We developed a mathematical model for adaptive network construction to emulate this behavior, based on feedback loops between the thickness of each tube and internal protoplasmic flow (1822) in which high rates of streaming stimulate an increase in tube diameter, whereas tubes tend to decline at low flow rates (23). The initial shape of a plasmodium is represented by a randomly meshed lattice with a relatively fine spacing, as shown in Fig. 4 (t = 0). The edges represent plasmodial tubes in which protoplasm flows, and nodes are junctions between tubes. Suppose that the pressures at nodes i and j are pi and pj, respectively, and that the two nodes are connected by a cylinder of length Lij and radius rij. Assuming that flow is laminar and follows the Hagen-Poiseuille equation, the flux through the tube is Qij=πr4(pipj)Lij=Dij(pipj)Lij (1) where η is the viscosity of the fluid, and Dij = πr4/8η is a measure of the conductivity of the tube. As the length Lij is a constant, the behavior of the network is described by the conductivities, Dij, of the edges.

Fig. 4

Network dynamics for the simulation model. In this typical time course for evolution of the simulation, time (t) is shown in arbitrary units; cities are blue dots. Each city was modeled as a single FS, apart from Tokyo, which was an aggregate of seven FSs to match the importance of Tokyo as the center of the region. At the start (t = 0), the available space was populated with a finely meshed network of thin tubes. Over time, many of these tubes died out, whilst a limited number of tubes became selectively thickened to yield a stable, self-organized solution. γ = 1.80, I0 = 2.00.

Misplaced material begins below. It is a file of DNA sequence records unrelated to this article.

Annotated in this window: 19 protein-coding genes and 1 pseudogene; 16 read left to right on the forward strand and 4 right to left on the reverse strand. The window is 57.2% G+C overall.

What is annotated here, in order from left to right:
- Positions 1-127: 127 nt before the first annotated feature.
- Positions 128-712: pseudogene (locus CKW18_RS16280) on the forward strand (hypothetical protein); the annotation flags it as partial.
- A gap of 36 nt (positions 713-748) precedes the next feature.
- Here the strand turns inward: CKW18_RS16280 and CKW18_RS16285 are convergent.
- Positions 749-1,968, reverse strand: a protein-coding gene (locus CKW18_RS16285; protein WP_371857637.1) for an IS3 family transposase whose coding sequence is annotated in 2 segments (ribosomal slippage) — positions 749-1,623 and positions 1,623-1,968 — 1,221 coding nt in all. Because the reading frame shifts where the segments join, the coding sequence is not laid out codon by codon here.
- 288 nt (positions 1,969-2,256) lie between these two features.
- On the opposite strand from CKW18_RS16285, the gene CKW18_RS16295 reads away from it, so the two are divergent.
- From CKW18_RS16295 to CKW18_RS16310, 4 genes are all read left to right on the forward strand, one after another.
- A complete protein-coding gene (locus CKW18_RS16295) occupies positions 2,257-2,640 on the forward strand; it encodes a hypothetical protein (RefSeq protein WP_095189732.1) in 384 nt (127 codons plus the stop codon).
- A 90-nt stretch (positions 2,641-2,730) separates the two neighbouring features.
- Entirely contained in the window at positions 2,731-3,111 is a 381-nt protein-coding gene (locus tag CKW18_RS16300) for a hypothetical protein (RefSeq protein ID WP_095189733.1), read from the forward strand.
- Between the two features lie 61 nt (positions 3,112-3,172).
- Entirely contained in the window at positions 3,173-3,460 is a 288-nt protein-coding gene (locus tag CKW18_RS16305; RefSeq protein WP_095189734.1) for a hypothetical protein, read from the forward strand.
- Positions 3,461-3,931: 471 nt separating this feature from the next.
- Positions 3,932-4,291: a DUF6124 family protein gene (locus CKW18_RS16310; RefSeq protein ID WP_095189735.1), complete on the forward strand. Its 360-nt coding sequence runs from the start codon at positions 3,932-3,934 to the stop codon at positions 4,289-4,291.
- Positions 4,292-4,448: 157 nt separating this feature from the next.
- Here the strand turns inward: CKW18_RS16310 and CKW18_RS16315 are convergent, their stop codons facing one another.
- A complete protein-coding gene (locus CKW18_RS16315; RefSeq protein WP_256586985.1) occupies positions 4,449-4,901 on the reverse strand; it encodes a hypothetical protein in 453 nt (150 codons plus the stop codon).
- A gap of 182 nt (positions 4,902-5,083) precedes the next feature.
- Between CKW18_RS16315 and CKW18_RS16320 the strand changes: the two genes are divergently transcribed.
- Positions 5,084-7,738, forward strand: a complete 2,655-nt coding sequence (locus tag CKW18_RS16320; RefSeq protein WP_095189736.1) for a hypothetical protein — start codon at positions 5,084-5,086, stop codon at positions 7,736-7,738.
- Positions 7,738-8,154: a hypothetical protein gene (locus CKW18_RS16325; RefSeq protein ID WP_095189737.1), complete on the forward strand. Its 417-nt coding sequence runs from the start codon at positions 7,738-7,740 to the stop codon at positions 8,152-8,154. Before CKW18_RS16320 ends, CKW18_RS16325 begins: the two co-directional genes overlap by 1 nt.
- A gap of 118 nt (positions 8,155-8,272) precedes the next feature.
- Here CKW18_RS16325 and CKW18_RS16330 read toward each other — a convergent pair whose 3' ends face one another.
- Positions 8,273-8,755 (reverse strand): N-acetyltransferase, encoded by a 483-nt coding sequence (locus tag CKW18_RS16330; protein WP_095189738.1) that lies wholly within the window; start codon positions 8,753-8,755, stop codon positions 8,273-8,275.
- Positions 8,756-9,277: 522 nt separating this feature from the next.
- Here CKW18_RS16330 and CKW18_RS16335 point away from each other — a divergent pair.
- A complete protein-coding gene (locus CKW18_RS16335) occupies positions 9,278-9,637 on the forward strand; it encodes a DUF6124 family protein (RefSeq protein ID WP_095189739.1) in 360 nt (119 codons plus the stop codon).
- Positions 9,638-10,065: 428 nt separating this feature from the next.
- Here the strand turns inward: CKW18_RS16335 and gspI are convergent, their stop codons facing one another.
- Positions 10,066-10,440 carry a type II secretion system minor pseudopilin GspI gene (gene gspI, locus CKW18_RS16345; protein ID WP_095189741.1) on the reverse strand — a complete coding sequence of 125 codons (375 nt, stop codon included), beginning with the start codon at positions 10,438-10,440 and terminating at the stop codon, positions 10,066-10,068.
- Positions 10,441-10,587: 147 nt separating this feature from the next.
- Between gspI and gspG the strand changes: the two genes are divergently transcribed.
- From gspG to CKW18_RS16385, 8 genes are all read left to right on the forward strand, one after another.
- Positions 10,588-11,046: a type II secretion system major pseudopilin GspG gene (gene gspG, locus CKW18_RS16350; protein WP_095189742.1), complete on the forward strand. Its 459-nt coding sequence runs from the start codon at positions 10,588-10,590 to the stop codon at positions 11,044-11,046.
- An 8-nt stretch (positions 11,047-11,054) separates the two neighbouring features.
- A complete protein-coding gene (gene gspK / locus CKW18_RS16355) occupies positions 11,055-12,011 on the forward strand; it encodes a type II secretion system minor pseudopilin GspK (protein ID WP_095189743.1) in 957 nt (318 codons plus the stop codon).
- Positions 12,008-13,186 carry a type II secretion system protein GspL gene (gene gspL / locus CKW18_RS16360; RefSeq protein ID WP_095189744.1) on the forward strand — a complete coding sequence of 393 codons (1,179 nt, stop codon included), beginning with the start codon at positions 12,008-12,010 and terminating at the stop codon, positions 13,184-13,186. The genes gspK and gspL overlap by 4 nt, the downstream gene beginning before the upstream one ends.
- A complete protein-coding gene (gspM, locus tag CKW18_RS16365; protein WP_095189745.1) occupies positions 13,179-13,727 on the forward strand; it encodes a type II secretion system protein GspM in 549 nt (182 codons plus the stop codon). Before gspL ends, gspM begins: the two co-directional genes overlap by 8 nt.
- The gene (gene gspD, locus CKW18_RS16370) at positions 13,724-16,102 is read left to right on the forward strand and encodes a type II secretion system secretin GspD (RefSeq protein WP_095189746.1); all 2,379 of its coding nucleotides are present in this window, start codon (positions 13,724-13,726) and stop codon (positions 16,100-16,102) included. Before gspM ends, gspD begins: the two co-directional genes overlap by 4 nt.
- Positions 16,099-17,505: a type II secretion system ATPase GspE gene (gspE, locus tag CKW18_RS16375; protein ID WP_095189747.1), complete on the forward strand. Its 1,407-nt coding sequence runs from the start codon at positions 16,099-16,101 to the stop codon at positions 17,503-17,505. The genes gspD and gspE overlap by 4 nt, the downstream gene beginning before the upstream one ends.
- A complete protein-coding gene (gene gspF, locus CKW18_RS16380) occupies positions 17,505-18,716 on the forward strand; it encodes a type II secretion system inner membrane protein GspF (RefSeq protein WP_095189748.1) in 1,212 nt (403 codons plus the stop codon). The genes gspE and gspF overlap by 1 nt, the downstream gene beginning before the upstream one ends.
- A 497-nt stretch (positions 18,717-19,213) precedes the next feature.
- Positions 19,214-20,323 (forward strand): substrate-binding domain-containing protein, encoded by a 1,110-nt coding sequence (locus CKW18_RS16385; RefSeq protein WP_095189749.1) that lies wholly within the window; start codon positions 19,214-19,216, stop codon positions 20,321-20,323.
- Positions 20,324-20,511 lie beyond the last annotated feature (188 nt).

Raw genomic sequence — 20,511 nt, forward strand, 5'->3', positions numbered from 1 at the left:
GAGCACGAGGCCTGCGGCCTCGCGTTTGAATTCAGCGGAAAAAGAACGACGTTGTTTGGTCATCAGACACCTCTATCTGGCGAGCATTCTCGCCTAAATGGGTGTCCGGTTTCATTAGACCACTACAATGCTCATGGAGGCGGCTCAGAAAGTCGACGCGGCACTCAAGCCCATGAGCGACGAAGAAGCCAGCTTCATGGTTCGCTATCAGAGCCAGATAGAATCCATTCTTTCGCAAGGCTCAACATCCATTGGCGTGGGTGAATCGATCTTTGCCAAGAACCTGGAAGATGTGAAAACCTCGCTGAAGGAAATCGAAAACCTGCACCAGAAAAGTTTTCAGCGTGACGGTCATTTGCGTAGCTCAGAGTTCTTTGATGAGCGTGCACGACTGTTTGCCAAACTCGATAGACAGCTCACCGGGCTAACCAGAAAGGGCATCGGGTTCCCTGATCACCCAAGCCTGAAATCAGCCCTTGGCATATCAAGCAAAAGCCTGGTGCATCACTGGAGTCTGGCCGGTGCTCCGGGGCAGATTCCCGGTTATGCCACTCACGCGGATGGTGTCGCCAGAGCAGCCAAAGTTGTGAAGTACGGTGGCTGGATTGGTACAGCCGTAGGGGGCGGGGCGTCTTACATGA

At each time step, a random FS (node 1) is selected to drive flow through the network, so the flux includes a source term ΣjQ1j = I0. A second random FS is chosen as a sink (node 2) with a corresponding withdrawal of I0 such that ΣjQ2j = –I0. As the amount of fluid must be conserved, the inflow and outflow at each internal node must balance so that i (i ≠ 1, 2), ΣjQij = 0. Thus, for a given set of conductivities and selected source and sink nodes, the flux through each of the network edges can be computed.

To accommodate the adaptive behavior of the plasmodium, the conductivity of each tube evolves according to dDij/dt = f(|Qij|) – Dij. The first term on the right side describes the expansion of tubes in response to the flux. The second term represents the rate of tube constriction, so that in the absence of flow the tubes will gradually disappear. The functional form f(|Q|) is given by f(|Q|) = |Q|γ/(1 + |Q|γ), which describes a sigmoidal response where γ is a parameter that controls the nonlinearity of feedback (γ > 0). A typical simulation result with I0 = 2 and γ = 1.8 (Fig. 4) gave a network with features similar to those of both the Physarum system and the rail network (Fig. 2, C and D, respectively).